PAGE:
Thomas Jefferson will continue to be remembered in history for his lasting impact on the foundation of American government. Jefferson’s ability for reasoning and enlightened thinking were qualities that drove him to write the Declaration of Independence and become the third president of the United States. Although Jefferson is often viewed as an early champion for American equality and freedom, Jefferson was also a known slave owner. Jefferson did not extend his vision of a liberated America to those of African descent, dirtying his legacy as a promoter of liberty.
Jefferson’s views on African Americans and slavery appeared in the fourteenth chapter of Jefferson’s only book, Notes on the State of Virginia. In this chapter, Jefferson writes about the inferiority of blacks to whites. Here he claims that African Americans are inferior in both beauty and reasoning intelligence. Jefferson uses the pseudoscience of Eugenics to make false claims about the African American race. He uses his book to promote his views of African Americans as a simple, sub-human race with animalistic tendencies. Jefferson employed an ethnological approach to writing about African Americans to damage their humanity among his white readers.
Although Jefferson viewed blacks as inferior, he did recognize the dangers of slavery. Calling it unsustainable, Jefferson understood that the institution of slavery was dangerous for both black and white Americans. However, Jefferson refused to speak in favor of abolition. Fearing the extermination of whites through cross-race breeding, Jefferson looked at slavery as a form of racial preservation. This view seemed hypocritical considering his actions, as Jefferson is believed to have produced many children with one of his slaves, Sally Hemmings. Jefferson’s view of slavery is a reactionary one. While recognizing that slavery was becoming less acceptable and was damaging to both races, Jefferson still chose to benefit from and defend slavery as an institution that protected the status quo.
Slavery and race were not the only topics written about in Jefferson’s Notes on the State of Virginia. Jefferson focused his book on establishing Virginia as the model American state. He cited Virginia’s economy, laws, landscape and education as the basis for the state’s success. Jefferson also uses his book to write about the need for both the separation of church and state and checks and balances. These points were much less controversial then his views on race, leading most responses to his work to be focused on his defense of slavery.
Jefferson, Thomas. “Notes on the State of Virginia, Query VI.” The Norton Anthology of American Literature.. Gen. ed. Nina Baym. 8th ed. Vol. A. New York: Norton, 2012. 449-50. Print.
Benjamin Franklin and de Crevecouer
The era that de Crevecouer and Benjamin Franklin were writing Letters from an American Farmer and Poor Richard’s Almanac was during the time of Enlightenment. This is a period when discussions on religion were fading from everyday life to a focus on reason. This era was full of philosophical thought to have reasoning dictate why humans are superior to beasts, the ability to be moral without a religion requiring it. This period was also when Americans were trying to understand their culture in this new world, where they didn’t need to be a country that was representative of European countries, but could be their own new place. This necessity for a new American identity was caused by the American Revolution. This context illustrates the purpose behind Franklin and de Crevecouer’s writings, the necessity of forming a new identity as a country.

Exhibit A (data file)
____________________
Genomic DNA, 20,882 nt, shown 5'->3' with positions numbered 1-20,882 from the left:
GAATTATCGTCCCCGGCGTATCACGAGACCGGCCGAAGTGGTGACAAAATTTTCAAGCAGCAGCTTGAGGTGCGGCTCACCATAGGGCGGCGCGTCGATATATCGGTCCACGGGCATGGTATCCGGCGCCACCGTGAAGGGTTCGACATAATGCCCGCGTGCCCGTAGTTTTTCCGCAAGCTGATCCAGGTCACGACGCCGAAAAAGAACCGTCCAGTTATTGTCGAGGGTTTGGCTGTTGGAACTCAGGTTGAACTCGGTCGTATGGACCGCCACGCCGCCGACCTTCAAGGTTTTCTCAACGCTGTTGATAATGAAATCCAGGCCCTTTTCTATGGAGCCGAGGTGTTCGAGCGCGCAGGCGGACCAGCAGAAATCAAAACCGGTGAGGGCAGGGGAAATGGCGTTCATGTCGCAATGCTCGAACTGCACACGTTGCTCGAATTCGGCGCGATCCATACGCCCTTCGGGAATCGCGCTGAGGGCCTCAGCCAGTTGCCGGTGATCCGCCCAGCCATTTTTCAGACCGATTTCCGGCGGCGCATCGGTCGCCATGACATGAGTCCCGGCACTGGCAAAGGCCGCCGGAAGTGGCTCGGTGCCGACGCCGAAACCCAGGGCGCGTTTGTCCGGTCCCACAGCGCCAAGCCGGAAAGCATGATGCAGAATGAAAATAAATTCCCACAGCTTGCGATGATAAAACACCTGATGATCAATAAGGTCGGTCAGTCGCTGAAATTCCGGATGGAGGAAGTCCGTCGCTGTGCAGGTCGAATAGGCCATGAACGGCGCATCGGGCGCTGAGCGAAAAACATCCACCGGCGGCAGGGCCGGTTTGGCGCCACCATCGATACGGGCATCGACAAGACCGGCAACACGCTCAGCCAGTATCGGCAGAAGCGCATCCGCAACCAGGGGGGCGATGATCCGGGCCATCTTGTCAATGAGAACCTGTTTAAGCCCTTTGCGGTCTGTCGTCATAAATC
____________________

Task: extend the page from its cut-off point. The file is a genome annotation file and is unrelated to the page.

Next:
Benjamin Franklin’s Poor Richard’s Almanac was written under the pseudonym Richard Saunders starting in 1733 (Franklin 456). The almanac is famous for its many axioms about wealth and life that are easy to remember and helped define the hard work ethic of many Americans at the time. Specifically, the prologue to Poor Richard Improved is entitled “The Way to Wealth,” a topic that is especially interesting to the new Americans who no longer have to share the majority of their output with a ruling aristocracy. With their new-found freedom, the Americans would especially appreciate the idea of frugality and hard work as a way to wealth, as that particular idea was not common in Europe where leisure was envied.
De Crevecouer’s Letters from an American Farmer was written in London to explain the ideology of the new American. This appealed to the Europeans very much, the idea that the colonists didn’t want to form new colonies but rather a new country. In his work, de Crevecouer created the term “Ubi panis ibi patria” as the motto for the emigrants of America. This term means “Where there is bread, there is one’s Fatherland” (de Crevecouer 607). It plays into the idea of the colonists being proud of hard work and how their own hard work is equally and equitably paid out to them without a master class taking an undeserved portion.
Franklin and de Crevecouer both illustrate this notion of hard work being something to strive for, not something to be ashamed of. It becomes a sort of calling card of pride to the new Americans, as it allows everyone of different backgrounds to melt together. By being united by the love of hard work and frugality, their backgrounds are no longer relevant. They have the innovative spirit that is needed to create a new country, and American innovation cannot come without hard work. Franklin and de Crevecouer recognize this and are attempting to show the world why America is special to them, albeit in different ways. They have pride in the new America and want to show how Americans are reacting to the Enlightenment period through their relaxation of religious requirements and observation of a hard work ethic.